Dr. Kevin Most: Trauma
Each morning we turn on the news in Chicago and hear about another shooting death or another overdose. It is sad to hear about the loss of any individual and it is more troublesome when we hear the young ages of some of the victims. From a medical view what is concerning is the upward trajectory of the rate of both of these incidents. This past year homicides in the city of Chicago were well over 750 and approaching the record levels we saw in the 1990’s, many of those victims were innocent bystanders. The more concerning number is that we also saw 5,000 shooting victims this year as well. The view from the emergency rooms is also concerning. Often the victims of gunshot wounds are dead before they reach the Emergency Rooms. We know the impact these deaths make on the immediate family but we also have the secondary victims. The secondary victims are the caregivers who try to save the lives of these individuals in the ER’s across the city. The moral distress these nurses and doctors feel everyday can not be minimized. Sure it is part of their training but each one of these takes a toll on the caregiver.
We learned during the Civil War that having medical care on the battlefield saved lives. Even with the archaic treatment used back then, lives were saved because of quick care. Unfortunately we have had to view the city of Chicago like a battlefield. Recently two doctors in the Chicago metro area have stepped up to make an impact in this area. Dr Swaroop from Northwestern and Dr Tatebe from Good Samaritan have designed a program to teach first responders (often community members) what they can do immediately. The reason for this is that often a police officer or community member will be present prior to the paramedics and some basic medical training on slowing or stopping bleeding will make an impact and save lives. We talk about the second victim, these community members are also second victims, they arrive at the scene and they feel helpless as they don’t know what to do and thus feel they let the patient die.
These classes will not only educate and empower residents to provide lifesaving measures but also allows the course to discuss the impact of shootings and the community healing that also must take place. The first classes will be provided to local community groups in neighborhoods that have been impacted by these shootings.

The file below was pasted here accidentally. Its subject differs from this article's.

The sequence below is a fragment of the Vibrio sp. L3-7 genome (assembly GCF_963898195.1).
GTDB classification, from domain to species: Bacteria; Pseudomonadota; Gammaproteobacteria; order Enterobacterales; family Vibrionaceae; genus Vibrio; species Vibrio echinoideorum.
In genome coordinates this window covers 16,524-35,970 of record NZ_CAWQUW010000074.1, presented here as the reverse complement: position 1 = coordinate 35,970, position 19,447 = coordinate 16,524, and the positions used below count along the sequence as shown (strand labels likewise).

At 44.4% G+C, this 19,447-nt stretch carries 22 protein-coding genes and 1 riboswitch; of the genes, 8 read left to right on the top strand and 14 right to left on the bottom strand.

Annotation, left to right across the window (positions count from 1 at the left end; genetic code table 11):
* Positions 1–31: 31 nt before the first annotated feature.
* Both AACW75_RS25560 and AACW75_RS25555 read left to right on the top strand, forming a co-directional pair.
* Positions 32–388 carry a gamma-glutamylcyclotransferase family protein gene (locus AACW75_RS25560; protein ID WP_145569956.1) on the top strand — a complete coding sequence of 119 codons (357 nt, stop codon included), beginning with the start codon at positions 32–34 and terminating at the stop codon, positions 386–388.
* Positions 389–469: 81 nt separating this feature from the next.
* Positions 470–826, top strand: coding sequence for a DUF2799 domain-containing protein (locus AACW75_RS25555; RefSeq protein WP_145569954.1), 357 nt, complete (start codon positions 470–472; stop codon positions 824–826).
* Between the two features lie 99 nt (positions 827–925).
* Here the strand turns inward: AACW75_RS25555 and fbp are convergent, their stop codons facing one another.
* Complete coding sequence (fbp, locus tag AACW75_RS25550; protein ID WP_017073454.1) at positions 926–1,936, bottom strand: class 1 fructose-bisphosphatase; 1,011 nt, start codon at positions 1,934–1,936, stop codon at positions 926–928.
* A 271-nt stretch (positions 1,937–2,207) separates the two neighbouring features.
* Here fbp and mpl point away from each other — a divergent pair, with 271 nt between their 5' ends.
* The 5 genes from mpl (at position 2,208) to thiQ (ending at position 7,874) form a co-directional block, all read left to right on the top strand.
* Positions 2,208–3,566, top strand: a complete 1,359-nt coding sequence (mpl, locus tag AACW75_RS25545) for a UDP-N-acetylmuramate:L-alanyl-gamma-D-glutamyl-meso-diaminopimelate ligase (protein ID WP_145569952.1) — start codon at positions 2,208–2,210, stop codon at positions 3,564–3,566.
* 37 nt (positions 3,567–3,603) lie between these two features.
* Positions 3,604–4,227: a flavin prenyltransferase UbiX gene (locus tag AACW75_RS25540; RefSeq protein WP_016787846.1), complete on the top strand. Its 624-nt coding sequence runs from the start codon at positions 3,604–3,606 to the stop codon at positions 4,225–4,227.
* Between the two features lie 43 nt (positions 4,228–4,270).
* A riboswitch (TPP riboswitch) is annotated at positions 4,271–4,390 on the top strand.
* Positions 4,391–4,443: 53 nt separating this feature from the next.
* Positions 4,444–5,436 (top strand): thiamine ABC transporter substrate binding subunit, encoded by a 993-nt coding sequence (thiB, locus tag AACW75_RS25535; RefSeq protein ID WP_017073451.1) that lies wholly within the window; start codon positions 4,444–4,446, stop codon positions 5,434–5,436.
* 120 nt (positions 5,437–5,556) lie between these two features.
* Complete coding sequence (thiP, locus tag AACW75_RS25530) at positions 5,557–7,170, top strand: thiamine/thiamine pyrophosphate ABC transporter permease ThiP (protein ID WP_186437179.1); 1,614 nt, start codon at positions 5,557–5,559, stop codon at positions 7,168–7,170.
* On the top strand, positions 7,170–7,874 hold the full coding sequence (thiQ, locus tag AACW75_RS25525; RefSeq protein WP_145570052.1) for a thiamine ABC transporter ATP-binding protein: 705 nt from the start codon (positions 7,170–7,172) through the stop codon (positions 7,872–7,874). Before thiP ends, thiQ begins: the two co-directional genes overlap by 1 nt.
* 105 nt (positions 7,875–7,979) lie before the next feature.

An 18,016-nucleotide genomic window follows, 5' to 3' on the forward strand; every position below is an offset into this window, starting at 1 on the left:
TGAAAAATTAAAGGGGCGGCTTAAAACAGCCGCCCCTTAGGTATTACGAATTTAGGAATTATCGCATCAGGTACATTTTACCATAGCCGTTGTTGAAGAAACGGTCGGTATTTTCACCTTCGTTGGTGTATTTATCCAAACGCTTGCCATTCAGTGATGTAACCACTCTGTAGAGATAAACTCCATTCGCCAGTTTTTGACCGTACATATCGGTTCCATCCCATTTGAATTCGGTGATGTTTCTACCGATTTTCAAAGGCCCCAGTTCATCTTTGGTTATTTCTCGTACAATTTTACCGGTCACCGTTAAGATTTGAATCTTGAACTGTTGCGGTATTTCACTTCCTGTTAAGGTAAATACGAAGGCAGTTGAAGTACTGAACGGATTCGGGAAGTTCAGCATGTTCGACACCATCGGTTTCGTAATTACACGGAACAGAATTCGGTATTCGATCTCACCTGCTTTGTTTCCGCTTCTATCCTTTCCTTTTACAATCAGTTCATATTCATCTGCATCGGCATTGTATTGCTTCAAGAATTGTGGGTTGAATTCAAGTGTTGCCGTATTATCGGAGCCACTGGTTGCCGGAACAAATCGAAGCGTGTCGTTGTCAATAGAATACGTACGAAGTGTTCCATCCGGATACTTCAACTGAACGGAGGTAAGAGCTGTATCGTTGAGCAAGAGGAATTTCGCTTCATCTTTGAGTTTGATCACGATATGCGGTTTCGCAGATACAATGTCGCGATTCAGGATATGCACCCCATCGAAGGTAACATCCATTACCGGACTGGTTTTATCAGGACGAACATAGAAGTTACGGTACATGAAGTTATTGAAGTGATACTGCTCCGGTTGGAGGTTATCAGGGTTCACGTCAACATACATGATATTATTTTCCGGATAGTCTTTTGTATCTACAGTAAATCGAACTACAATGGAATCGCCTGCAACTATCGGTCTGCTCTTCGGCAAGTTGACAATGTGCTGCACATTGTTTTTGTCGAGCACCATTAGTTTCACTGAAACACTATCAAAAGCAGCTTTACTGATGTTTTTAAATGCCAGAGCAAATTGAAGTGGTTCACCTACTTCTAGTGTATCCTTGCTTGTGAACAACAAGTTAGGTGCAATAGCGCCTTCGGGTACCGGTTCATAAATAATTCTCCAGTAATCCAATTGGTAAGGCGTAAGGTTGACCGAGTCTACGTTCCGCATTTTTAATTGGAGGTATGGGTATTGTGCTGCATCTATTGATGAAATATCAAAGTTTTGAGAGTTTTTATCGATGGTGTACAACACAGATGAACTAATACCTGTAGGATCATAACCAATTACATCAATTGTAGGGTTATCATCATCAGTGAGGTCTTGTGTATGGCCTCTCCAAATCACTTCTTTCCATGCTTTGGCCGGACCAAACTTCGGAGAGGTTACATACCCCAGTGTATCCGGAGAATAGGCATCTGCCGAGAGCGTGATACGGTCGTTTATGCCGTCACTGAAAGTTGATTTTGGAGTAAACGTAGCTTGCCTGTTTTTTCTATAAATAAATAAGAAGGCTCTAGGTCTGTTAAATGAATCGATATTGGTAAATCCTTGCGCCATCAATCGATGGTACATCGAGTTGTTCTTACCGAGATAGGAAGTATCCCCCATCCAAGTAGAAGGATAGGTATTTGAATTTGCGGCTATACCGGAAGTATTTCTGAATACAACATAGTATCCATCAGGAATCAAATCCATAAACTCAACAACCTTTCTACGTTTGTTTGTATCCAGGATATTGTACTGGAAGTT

Another trend in our communities is the impact of narcotics. Just last week we had the news of the high number of narcotic overdoses in Lake County. Deaths due to overdoses are also on the rise. This is partially due to the ease of obtaining narcotics both legally and illegally. Those of you who think this is only a problem for the inner city, you are wrong and you only need to understand what is happening in DuPage county to get a clearer picture. I will also tell you this is not a Chicago problem, this is a national problem with currently no end in sight. In Cincinnati a six day stretch in August of this year showed 174 heroin overdoses, this is a national problem. For scope, in 2014 there were 47,000 deaths due to drug overdoses, and since 2000 we have seen over 500,000 deaths from Opioid overdoses.
Going back to our theme of care delivered immediately on site versus hoping the paramedics get the patient to the ER in time, we have treatments that can now be given by the first individuals on the scene. We have a medication called Narcan. This medication can reverse the effects of an opioid in minutes. It does this by blocking the sites in the brain where the heroin or norco would bind. This drug has saved thousands of lives in the Chicago area alone. Until recently narcan was only allowed to be given by Paramedics. Allowing the police to carry and administer narcan has made a huge impact. In Dupage County alone over 100 lives have been saved by the quick use of Narcan by first responders in 2 years. Think about that for a minute, in one small county 100 lives were saved by simply training and allowing the first responder to give this life saving drug. Do the math and you can see how important it is to give this medication to the first on the scene. As Rich Jorgenson the DuPage County Coroner says “Individuals who die from overdoses don’t have addiction treatment as an option anymore”